During the life cycle of S. mansoni (Figure 1) the miracidium infect Biomphalaria snails which act as the intermediate host which produce cercariae, humans are infected when cercariae penetrate the skin (Gryseels et al. 2006). Recombination occurs at a much lower frequency in mitosis than meiosis and is usually a rare occurrence (Archetti 2003). However, genetic diversity within the population of S. mansoni is caused by mitotic recombination during the asexual stage of the cycle (Bayne and Grevelding 2003). Grevelding (1999) also showed that the heterogeneity found among clonal cercariae all coming from a single miracidium infection, was a result of mitotic recombination events within the snail host during sporocystogenesis.  Mitosis should usually cause a single genotype, however, mitotic recombination is thought to be the cause of genetic diversity because of the presence of multiple genotypes.

 

 

Figure 1 – The life cycle of Schistosoma mansoni

In contrast, Sire et al. (1999) suggest that genetic diversity is greatly reduced when there is a single miracidium infection, this is justified in the study as they found that 88.4% of the snails produced single – parasite genotypes when infected with a single miracidium. However, they also found that a smaller amount of snails harboured multiple genotypes, evidential of mitotic recombination occurring.

1.5 Studying the genetic diversity of S.mansoni using molecular techniques

Gower et al. (2007) suggested that a relevant problem in the in molecular studies of schistosomes is that adult worms are not easily available to study due to where they are found in the human body as they are in blood vessels that surround the intestine. Therefore, most studies involve infecting snails and using the cercariae to either infect laboratory mammals in order to extract the adult worms, or using the cercariae for their DNA and then conducting molecular studies (Gower et al. 2007).

Molecular markers can be used to assess the genetic diversity by identifying parasite genotypes that have been collected from snail hosts (Dabo et al. 2007) Random amplified polymorphic DNA markers use oligonucleotides as primers to amplify DNA fragments (Lynch et al. 1994) . Sire et al. (1999) studied the genetic diversity and the distribution pattern of S.mansoni genotypes using RAPD markers and found that there were different genotypes of the parasite, 49 in total. RAPD markers are seen to be advantageous due to several factors such as quick analysis, but a major advantage is that they are able to detect numerous sequences in the DNA (Barral et al. 1996). RAPD markers are also reproducible as it is possible to the same genotype from the same individual numerous times (Figure 2 – Gel picture for reproducible RAPDs). However, an issue with using RAPD markers is that usually only highlight dominant genes (Barral et al. 1996). As they are also random a limitation is that it is not possible to know exactly where in the sequence that marker has attached itself to.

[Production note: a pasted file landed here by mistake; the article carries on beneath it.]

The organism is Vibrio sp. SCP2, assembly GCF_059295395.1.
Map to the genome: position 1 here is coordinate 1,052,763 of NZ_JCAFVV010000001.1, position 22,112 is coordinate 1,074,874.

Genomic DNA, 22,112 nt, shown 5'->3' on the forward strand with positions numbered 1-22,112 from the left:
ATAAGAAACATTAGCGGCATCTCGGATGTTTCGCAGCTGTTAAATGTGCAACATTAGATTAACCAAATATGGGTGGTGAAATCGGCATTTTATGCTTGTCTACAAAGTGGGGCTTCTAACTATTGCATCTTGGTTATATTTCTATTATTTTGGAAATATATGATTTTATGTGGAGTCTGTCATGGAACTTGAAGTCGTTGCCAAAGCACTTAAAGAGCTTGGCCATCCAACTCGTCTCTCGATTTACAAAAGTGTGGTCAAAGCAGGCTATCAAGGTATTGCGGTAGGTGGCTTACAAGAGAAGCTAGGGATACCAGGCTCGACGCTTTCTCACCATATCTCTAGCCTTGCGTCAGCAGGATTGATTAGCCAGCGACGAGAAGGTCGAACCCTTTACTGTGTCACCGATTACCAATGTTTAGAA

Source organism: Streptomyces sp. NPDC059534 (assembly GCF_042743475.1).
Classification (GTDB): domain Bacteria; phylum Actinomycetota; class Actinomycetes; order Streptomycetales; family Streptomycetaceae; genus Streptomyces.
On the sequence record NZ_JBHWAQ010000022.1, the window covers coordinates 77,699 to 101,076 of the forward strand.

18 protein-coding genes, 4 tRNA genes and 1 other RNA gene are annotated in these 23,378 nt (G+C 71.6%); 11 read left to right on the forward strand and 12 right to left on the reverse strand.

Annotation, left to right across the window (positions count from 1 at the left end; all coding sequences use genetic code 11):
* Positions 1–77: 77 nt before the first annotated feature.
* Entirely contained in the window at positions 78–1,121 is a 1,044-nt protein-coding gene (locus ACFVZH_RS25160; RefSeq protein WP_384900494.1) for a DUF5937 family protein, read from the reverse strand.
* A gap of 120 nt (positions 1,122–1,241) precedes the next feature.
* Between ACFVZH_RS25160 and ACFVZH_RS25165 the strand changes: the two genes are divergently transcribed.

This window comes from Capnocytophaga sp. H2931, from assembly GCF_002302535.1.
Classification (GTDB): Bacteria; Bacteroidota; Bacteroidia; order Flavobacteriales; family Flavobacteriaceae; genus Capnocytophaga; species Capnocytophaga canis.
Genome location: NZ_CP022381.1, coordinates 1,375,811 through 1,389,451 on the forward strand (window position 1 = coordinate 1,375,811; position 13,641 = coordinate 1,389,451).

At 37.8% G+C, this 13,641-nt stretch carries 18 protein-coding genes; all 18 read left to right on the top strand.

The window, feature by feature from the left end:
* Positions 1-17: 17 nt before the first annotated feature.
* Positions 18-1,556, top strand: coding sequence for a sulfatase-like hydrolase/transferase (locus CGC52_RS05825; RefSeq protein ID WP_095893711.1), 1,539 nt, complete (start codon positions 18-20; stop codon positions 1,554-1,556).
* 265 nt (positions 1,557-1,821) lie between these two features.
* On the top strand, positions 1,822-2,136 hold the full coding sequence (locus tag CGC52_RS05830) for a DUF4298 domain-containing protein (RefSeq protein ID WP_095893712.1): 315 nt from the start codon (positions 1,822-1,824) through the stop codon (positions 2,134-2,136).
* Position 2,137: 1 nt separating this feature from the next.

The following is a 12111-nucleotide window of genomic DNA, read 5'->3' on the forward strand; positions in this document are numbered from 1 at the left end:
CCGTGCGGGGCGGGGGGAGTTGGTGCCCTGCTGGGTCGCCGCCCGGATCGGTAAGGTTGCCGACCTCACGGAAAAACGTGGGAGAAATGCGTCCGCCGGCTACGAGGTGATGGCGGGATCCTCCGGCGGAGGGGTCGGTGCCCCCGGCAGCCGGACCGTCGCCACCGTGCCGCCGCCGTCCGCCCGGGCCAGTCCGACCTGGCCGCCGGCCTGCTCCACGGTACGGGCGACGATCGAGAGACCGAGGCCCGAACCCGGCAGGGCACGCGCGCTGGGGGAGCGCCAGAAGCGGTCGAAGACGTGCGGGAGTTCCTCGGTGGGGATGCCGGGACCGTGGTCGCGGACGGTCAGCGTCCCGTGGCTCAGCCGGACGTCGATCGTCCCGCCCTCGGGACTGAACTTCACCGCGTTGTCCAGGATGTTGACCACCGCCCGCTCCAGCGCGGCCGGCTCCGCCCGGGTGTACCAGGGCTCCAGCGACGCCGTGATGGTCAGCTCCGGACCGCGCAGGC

Restriction fragment length polymorphisms can also be used to analyse DNA sequence differences in S.mansoni, highlighting the genetic diversity within the parasite population (Rodrigues 2002). By using other molecular markers that are highly polymorphic such as microsatellites, which are simple sequences of tandem repeated DNA (Chambers and MacAvoy 2000), the genetic diversity of S.mansoni between different hosts can be studied (Durand et al. 1995).  Gower et al. (2007) also suggest that the use of multi-locus microsatellites to highlight the genetic variation of schistosome larvae will enhance the knowledge about what is known of the epidemiology of the parasite.

In this study RAPD markers were used to assess the genetic diversity of cercariae from a single miracidium infection, 10 female and 10 male S. mansoni and S. rodhaini hybrids. ITS – 2 primers were also used to discover if there was any genetic diversity amongst the second internal transcribed region of the ribosomal gene complex. The use of RAPD primers in this study should be able to show that mitotic recombination is happening within the asexual stage of the life cycle.